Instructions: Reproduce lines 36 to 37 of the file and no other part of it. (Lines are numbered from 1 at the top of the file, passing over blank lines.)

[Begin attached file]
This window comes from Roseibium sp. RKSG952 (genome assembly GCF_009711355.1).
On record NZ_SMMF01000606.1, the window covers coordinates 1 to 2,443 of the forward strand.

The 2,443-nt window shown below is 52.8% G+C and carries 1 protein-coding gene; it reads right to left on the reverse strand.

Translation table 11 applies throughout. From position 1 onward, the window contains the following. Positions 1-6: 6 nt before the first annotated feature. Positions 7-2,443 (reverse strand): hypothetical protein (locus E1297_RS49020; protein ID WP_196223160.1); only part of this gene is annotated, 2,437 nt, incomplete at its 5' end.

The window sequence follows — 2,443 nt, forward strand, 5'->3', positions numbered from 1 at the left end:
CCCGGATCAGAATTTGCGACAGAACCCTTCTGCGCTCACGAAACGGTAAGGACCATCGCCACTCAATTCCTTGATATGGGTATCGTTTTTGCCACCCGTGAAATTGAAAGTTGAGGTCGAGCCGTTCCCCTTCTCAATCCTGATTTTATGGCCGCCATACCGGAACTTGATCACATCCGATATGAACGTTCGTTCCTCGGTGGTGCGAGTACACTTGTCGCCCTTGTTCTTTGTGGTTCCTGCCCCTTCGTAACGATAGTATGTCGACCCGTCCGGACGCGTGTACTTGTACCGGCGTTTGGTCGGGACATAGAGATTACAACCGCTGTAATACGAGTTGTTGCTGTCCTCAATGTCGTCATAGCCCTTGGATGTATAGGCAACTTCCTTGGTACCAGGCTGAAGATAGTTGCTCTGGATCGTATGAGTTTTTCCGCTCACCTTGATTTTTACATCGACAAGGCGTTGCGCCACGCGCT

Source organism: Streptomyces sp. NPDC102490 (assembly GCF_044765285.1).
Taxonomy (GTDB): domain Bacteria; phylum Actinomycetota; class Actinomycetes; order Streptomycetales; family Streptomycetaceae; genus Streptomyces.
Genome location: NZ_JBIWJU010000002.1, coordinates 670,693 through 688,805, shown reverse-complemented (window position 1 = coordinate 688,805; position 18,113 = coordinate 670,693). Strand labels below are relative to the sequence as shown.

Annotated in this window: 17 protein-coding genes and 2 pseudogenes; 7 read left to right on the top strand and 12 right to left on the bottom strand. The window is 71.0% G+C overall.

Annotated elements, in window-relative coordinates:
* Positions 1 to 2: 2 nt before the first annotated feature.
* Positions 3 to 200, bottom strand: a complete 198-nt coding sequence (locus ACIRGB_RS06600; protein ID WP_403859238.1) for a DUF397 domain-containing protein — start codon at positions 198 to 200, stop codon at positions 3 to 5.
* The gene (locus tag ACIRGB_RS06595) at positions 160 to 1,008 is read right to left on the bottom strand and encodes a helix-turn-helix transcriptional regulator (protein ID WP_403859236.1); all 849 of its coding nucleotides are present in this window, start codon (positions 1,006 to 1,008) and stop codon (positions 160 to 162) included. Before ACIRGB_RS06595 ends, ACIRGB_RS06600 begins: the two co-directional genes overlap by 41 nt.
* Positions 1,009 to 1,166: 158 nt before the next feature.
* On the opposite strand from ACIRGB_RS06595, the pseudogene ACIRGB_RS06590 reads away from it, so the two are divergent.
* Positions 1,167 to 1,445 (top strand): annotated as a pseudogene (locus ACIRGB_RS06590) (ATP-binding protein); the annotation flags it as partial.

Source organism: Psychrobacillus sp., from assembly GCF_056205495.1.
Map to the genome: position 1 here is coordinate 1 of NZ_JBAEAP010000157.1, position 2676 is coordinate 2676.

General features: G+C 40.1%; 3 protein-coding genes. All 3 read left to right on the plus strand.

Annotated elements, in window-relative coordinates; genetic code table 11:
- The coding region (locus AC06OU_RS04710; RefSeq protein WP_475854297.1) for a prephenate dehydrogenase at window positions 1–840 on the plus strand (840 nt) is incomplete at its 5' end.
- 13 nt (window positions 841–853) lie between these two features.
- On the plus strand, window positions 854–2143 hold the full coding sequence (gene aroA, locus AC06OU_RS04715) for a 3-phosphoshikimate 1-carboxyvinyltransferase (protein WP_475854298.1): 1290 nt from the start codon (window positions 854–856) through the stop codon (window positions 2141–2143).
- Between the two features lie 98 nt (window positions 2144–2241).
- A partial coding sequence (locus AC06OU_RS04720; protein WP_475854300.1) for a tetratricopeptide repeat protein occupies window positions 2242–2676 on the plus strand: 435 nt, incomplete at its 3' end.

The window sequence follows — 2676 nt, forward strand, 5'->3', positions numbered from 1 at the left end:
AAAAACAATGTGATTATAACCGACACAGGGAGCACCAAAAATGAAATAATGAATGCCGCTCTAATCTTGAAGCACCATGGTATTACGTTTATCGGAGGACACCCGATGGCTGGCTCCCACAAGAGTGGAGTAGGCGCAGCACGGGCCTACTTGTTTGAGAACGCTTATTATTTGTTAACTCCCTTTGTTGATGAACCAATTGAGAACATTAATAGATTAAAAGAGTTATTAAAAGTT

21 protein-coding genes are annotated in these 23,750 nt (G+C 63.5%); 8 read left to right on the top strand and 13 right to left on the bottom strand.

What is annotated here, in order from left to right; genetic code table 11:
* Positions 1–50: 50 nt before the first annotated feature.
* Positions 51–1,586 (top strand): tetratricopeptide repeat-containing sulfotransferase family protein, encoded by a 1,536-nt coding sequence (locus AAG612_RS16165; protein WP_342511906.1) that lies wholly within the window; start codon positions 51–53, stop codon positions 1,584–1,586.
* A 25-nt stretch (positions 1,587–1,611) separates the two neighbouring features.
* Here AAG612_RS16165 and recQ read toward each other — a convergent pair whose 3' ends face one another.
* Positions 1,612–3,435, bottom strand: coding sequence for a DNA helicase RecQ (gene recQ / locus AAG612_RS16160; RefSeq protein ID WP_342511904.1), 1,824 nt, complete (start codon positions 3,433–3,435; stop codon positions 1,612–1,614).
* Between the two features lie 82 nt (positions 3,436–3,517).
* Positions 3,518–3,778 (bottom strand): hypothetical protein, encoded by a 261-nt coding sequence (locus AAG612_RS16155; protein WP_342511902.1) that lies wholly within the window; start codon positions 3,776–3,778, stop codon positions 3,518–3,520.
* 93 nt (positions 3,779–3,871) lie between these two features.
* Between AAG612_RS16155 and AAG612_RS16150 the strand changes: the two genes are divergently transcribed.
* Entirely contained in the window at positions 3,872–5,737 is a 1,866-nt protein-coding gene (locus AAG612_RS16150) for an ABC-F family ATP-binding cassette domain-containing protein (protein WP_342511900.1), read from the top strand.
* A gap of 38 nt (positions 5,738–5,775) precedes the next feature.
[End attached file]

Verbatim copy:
* Between the two features lie 82 nt (positions 3,436–3,517).
* Positions 3,518–3,778 (bottom strand): hypothetical protein, encoded by a 261-nt coding sequence (locus AAG612_RS16155; protein WP_342511902.1) that lies wholly within the window; start codon positions 3,776–3,778, stop codon positions 3,518–3,520.